- Attend weekly sessions including case review with colleagues and instructors and presentations by guest speakers on relevant topics (e.g. researching a medical issue, employment law related to disability/healthcare issues, administrative agency processes, insurance coverage);
- Learn core patient advocacy skills (case monitoring, confidentiality, communication, research, and ethics), and work with other professional and graduate students from a variety of programs around campus.
Advanced clerkship logistical information:
- Hours – Pharm. D. clerkships are full time, (i.e. a minimum of forty hours per week, five days per week.)
- Course – Applied Advocacy Experience. A clerkship at the Center for Patient Partnerships qualifies for: 760 – Pharmaceutical Care Clerkship (Elective clerkship rotations; inpatient or outpatient).
- Experience can count towards Consumer Health Advocacy Certificate.
Pharm D (DPH-1, DPH-2, DPH-3) students can shadow Center faculty during their Introductory Pharmacy Practice Experiences (IPPE’s). This opportunity gives pharmacy students an introduction to patient advocacy, interaction in an interprofessional environment and contact with a diverse patient population. During shadowing Pharm D students may attend a clinical seminar, sit in on a client meeting or meet with faculty. Students are offered access on online modules on topics relevant to patients’ experience in the health care system. Module topics include: paying for care, private and public health insurance, private disability, employment issues, prescription drug coverage, clinical trials, cultural competency, medical decision-making, empowering clients, end-of-life, and team-based care). For more information contact us at email@example.com.
Open to first or second year students.
First (1) year graduate students: Specific responsibilities will include: phone intake intervention, in-person contact and health care advocacy. Student goals will include developing generalist social work skills, understanding the multiple systems encountered in the health care system, developing and applying advocacy skills and working collaboratively in an interprofessional setting. The student would be expected to be flexible, enthusiastic, and strongly interested in these issues. No parking is available and a car is not needed.
Second (2) year graduate students: Specific responsibilities will include: phone intake intervention, in-person contact (on some cases), and health care advocacy. Student goals will include building on generalist skills, understanding the various systems encountered in the health care system, developing and applying advocacy skills and working collaboratively in an interdisciplinary setting. The student would be expected to be flexible, enthusiastic, and strongly interested in these issues. No parking is available and a car is not needed.
SW Practice and Social Policy students will focus on analyzing policy and its impact on a micro level. Based on opportunity and student interest, they may have the opportunity to do one or more of the following; community outreach and advocacy training, develop policy initiatives with community partners and on a statewide level.
SW Practice and Health students will focus and develop advanced knowledge of the health care system, including the players involved, roles of the consumer and policy implications. The student will gain skills and knowledge related to working in an interprofessional setting.
Contact us at firstname.lastname@example.org for further information.
The Center has forged a unique partnership with the Genetic Counseling Masters program. Since Genetic Counseling students focus on advocacy skills unique to genetic counseling in their program, students interested in completing our Consumer Health Advocacy Certificate follow a modified course of study, enrolling in 3 credits of our Applied Advocacy Experience course and 3 credits of our Models of Advocacy course or 2 credits for our Advocating for Populations: Partnering to Improve Community Health course. Click here for more information about the graduate Certificate.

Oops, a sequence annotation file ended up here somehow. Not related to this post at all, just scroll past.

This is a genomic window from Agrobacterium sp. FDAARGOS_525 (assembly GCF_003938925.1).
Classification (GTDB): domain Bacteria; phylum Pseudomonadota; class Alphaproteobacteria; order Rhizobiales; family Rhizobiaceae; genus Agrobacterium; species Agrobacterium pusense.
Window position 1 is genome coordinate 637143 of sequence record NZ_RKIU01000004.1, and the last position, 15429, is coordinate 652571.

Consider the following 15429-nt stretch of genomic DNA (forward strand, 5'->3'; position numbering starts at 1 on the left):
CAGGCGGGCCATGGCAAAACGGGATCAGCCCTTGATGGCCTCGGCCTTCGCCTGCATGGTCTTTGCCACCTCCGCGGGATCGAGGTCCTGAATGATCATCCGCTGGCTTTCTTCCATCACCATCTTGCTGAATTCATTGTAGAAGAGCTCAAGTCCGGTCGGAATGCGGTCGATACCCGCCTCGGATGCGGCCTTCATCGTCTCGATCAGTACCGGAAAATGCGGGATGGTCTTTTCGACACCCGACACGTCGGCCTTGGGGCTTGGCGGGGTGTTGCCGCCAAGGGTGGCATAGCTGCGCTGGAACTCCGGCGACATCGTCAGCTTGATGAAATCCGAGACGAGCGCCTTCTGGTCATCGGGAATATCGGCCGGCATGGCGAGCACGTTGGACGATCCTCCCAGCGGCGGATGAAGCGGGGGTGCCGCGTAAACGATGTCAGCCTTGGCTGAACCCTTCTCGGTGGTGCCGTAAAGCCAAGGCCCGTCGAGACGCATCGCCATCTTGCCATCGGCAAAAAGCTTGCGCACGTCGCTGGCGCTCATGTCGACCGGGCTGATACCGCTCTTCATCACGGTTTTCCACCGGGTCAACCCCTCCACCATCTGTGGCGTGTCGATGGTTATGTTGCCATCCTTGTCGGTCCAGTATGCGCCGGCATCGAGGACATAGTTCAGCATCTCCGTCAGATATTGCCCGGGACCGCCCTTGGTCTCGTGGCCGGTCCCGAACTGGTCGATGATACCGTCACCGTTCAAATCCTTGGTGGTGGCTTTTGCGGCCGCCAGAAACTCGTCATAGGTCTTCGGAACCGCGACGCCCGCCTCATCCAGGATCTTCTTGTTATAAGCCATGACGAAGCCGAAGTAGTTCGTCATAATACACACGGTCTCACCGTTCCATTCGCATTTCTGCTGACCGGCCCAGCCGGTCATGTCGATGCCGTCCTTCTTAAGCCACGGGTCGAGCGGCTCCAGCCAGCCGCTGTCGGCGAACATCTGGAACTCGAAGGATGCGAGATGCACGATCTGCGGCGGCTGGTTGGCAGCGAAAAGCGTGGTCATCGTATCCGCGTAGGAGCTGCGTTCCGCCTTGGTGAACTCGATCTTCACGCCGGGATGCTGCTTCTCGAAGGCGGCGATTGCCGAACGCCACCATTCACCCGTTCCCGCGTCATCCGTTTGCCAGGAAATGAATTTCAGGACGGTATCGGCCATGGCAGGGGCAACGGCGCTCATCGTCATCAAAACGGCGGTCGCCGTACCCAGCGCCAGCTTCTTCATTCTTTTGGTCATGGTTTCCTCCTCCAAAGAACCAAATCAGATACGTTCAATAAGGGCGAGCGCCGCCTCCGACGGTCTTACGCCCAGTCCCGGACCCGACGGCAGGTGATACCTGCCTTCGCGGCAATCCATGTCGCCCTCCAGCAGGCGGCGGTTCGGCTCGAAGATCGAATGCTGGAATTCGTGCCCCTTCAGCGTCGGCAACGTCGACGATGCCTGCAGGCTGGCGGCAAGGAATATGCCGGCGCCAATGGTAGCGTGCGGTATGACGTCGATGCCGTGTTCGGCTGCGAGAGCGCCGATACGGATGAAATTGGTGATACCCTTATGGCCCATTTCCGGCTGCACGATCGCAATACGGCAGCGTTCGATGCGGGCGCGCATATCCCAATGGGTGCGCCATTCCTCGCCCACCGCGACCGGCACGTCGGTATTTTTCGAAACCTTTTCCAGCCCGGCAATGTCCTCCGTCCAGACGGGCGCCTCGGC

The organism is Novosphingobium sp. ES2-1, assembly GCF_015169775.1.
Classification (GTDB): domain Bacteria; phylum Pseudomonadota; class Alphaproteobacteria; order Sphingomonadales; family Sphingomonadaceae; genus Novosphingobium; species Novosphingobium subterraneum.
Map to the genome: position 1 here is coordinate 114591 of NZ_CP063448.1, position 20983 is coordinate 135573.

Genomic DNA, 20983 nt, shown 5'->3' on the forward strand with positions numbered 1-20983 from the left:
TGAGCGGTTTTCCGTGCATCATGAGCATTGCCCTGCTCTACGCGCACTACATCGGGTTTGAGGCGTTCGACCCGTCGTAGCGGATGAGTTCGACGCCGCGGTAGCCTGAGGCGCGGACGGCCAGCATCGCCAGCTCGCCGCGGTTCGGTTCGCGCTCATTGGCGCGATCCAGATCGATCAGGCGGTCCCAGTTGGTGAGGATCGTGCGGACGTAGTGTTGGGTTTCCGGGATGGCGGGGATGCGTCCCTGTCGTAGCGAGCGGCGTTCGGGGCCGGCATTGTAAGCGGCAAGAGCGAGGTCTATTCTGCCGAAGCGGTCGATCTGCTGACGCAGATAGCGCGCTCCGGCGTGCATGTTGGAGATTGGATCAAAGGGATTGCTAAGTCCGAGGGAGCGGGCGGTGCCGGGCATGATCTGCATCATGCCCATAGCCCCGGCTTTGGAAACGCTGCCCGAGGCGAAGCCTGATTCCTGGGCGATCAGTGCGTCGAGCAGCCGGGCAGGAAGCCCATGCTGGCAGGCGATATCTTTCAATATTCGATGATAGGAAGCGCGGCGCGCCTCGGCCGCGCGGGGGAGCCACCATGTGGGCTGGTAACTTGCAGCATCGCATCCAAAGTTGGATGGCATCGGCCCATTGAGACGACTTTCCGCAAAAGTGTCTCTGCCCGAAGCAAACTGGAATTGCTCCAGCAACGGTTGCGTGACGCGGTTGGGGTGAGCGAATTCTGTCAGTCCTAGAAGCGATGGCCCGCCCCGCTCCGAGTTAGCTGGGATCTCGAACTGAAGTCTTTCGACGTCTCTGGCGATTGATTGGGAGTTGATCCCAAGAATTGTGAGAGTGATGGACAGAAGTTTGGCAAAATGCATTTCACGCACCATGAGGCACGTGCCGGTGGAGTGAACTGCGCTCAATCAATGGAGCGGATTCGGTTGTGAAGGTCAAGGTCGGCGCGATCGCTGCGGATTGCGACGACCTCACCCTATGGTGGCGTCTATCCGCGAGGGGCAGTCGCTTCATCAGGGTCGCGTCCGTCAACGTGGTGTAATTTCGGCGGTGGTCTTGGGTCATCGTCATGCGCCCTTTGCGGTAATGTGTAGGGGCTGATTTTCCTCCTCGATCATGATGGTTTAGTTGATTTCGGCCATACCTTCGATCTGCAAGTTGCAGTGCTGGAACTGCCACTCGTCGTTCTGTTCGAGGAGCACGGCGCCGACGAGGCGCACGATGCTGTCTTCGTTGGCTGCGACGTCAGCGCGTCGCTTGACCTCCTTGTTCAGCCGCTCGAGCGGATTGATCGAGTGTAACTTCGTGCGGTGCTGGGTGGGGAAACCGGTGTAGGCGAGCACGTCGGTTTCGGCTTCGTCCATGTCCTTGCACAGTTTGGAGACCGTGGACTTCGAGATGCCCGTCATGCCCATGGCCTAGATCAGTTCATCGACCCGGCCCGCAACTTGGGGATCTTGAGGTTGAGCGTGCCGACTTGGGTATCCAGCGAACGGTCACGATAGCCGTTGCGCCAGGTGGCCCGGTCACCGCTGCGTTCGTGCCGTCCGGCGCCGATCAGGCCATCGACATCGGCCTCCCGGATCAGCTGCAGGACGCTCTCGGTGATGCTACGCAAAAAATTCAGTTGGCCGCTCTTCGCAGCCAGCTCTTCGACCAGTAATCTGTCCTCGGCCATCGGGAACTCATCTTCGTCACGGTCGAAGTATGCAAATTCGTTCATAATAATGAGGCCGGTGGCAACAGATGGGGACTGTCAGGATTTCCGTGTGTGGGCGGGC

Genetic Counseling Program Director Catherine Reiser on the Program:
“Genetic Counselors, as required by their Practice Based competencies and Scope of Practice, serve as an advocate for their clients so that they ’can understand a client’s needs and perceptions and represent their interests in accessing services and responses form the medical and social service system.’ This competency is consistent with the goals of the Consumer Health Advocacy Certificate Program. The CHAC curriculum is an exceptional resource for practicing genetic counselors and current genetic counseling students who wish to build upon their skills. The interdisciplinary focus and service-learning components of the Consumer Health Advocacy Certificate Program ensure its students are competent and effective advocates.”
Click here to learn about Genetic Counseling student’s experiences learning advocacy skills.
If you do not see your discipline listed above and are interested in learning advocacy, consider enrolling in our Certificate Program or enrolling individually in our Applied Advocacy Experience (Patient-Centered Care and Health Advocacy Clinical). This is a low enrollment service-learning course that requires an application and consent of instructor, and is only open to new graduate students in the summer semester. We give priority to students pursuing our Certificate in Consumer Health Advocacy. Please carefully read information about our curriculum, logistics and prerequisites on this page before applying.
As part of our application you will be asked to submit:
- personal statement
- transcripts* for any current program or course work and all prior degrees (copies or unofficial accepted).
* The online application allows you to attach a resume and contains directions for sending in your transcripts. If you have any questions please contact us!Make sure to review: Dates of Upcoming Semesters:
- Fall 2015 (September 2-December 3)